A united front to ending the LHA rate freeze
A united front to ending the LHA rate freeze

As we revealed last month, homelessness is continuing to rise. The causes and solutions to homelessness are heavily debated. But one thing is for sure – homelessness isn’t inevitable. It can be prevented.

Along with others, including local housing authorities, Shelter has long argued that benefits are to blame. Restrictions to Local Housing Allowance (LHA) rates are driving homelessness rates upwards. These increases are, also, making it difficult for local authorities to help families out of homelessness and … Read more

Border politics – how private renters in Scotland are getting a better deal
Border politics – how private renters in Scotland are getting a better deal

As the Brexit negotiations enter a crucial stage, we’ve been hearing a lot about borders. At Shelter, we’ve also recently been paying a lot of attention to one of our borders – but we’ve been more focused on the Scottish border and how renters either side of the divide are getting a very different deal.

If you are a private renter searching for a property near the Scottish border, you may notice some differences between the adverts for homes … Read more

How much longer can lenders get away with DSS discrimination?
How much longer can lenders get away with DSS discrimination?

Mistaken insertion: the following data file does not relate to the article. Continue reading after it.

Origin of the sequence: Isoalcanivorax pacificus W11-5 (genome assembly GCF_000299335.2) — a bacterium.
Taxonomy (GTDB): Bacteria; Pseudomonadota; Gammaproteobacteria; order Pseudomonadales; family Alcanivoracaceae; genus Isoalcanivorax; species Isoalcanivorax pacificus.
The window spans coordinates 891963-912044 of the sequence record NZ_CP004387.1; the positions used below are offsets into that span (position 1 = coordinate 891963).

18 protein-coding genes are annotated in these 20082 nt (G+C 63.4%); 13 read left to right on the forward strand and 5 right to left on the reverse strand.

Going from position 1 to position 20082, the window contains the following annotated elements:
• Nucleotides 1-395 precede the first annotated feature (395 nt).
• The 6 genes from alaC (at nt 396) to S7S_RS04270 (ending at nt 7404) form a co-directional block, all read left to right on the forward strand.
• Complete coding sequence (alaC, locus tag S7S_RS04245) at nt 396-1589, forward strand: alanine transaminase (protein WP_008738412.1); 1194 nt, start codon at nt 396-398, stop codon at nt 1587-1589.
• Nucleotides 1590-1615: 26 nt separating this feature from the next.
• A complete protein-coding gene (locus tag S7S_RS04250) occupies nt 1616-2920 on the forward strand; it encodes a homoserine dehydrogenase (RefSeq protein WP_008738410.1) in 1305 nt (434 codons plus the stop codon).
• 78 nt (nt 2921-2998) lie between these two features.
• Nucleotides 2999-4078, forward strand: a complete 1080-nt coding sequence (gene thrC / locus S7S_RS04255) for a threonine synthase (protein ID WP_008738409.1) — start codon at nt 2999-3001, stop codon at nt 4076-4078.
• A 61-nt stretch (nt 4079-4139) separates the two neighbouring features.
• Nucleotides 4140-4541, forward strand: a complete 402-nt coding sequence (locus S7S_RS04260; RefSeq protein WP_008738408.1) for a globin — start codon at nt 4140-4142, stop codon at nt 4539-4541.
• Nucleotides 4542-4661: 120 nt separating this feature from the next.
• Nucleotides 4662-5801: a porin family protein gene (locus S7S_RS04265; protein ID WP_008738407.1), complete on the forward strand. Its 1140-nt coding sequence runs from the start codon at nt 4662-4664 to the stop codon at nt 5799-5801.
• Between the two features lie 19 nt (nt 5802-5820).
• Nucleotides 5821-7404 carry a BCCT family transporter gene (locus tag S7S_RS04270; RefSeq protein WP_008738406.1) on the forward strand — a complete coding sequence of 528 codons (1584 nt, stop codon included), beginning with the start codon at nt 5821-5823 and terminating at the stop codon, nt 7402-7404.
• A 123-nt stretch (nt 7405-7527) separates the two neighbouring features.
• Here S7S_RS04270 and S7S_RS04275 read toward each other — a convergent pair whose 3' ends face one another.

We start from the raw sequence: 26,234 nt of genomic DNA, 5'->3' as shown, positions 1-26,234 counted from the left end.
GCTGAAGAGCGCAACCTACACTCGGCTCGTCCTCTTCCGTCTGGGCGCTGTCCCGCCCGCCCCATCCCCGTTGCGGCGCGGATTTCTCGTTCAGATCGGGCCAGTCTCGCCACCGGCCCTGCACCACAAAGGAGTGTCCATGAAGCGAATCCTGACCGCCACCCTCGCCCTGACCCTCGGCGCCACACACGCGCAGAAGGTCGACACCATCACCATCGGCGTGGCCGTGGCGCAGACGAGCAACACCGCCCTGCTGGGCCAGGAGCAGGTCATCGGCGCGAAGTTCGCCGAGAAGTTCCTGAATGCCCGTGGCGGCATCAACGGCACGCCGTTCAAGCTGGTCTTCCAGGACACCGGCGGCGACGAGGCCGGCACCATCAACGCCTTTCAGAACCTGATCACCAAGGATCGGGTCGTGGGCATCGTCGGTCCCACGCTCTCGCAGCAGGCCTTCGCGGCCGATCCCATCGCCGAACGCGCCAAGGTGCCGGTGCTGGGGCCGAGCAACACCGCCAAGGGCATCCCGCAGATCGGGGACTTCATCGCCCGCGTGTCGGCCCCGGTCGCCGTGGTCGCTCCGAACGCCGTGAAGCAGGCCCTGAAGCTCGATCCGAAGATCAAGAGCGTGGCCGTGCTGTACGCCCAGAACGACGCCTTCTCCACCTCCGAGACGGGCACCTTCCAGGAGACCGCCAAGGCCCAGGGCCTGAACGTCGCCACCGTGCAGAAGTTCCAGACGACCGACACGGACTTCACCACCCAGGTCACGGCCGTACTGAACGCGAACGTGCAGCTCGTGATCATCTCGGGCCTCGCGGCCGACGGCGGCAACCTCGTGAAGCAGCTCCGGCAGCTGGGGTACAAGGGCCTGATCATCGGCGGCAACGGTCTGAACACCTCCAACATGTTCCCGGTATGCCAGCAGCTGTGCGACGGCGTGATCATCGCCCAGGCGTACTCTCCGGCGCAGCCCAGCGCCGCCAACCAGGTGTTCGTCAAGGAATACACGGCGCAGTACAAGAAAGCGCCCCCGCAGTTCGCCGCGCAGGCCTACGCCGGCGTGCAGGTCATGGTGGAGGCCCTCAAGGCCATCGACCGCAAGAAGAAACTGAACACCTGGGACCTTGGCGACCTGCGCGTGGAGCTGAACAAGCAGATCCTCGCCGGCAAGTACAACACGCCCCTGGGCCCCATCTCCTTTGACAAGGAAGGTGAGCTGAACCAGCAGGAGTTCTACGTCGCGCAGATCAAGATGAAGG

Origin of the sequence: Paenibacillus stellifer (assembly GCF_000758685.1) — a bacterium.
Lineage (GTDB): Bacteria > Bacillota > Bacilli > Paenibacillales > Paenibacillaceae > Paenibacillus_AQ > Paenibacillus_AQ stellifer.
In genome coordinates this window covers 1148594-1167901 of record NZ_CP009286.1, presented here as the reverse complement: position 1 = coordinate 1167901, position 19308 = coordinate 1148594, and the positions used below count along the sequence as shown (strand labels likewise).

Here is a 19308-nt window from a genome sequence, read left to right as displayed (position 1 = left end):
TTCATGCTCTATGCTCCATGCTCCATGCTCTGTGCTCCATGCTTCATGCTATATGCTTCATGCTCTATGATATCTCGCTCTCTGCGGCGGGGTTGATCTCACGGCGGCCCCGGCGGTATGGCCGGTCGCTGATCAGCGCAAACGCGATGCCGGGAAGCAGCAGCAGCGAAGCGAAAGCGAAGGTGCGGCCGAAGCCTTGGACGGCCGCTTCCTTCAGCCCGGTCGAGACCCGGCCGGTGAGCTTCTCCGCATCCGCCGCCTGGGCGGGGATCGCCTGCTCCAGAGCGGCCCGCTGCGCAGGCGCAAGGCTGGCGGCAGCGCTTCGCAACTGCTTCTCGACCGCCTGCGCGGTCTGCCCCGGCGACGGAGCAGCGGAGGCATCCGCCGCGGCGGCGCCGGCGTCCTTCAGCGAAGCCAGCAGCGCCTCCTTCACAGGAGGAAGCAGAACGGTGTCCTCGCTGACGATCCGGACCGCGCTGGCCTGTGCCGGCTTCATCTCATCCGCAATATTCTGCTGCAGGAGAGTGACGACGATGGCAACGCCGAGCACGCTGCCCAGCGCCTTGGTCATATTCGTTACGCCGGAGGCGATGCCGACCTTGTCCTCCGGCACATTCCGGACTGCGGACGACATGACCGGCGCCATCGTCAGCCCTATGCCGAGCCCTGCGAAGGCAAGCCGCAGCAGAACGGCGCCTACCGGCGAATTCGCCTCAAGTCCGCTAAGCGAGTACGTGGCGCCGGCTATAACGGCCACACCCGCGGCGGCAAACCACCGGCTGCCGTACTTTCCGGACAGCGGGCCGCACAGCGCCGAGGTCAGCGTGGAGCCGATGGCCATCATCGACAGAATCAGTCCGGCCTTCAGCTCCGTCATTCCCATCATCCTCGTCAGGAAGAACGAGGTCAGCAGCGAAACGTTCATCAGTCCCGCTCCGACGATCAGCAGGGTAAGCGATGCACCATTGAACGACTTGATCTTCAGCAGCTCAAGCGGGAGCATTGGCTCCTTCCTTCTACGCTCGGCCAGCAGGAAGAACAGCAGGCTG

When challenged over why they discriminate against renters on benefits, landlords and letting agents often point the finger at the banks – blaming the fact that buy-to-let lenders do not allow landlords to let to tenants on housing benefit. We hear this defence regularly in response to our campaign, so in this blog we’re going to look at the extent to which lenders really are driving discrimination against renters on housing benefit. And why the recent controversy with NatWestRead more

Lies, damn lies, and making use of statistics
Lies, damn lies, and making use of statistics

Using statistics often requires a compromise of some sort, because a statistic is usually a simplification of a more complex issue. This means stats are often misused, or misunderstood.

We were recently criticised (along with the Institute for Fiscal Studies (IFS) – always a good organisation to be grouped with) by Ian Mulheirn on our use of the local authority level Valuation Office Authority (VOA) data on two-bed private sector housing rents. We were told that the VOA data does … Read more

DSS discrimination: campaign update
DSS discrimination: campaign update

Shelter supporters are a powerful bunch.

Since we launched our campaign against DSS discrimination in August, they’ve acted en mass. Thousands have emailed, tweeted and called Ludlow Thompson, a leading letting agent, to demand that they stamp out discrimination against renters on housing benefit

Our joint investigation with the National Housing Federation suggested that Ludlow Thompson were frequently banning renters on housing benefit from homes they let. In response to the investigation, Ludlow told us that it was not company Read more

Shelter services - our view on benefit discrimination
Shelter services - our view on benefit discrimination

At Shelter, we know how hard it can be for people to find somewhere safe and suitable to live. For many, the security and affordability of social housing is an impossible dream, never mind the fantasy of owning their own home.

While families sit on waiting lists up and down the country, they, and millions of others, face the harsh reality of private renting. The eye-watering cost is not even the first hurdle. The majority of low-income renters will have … Read more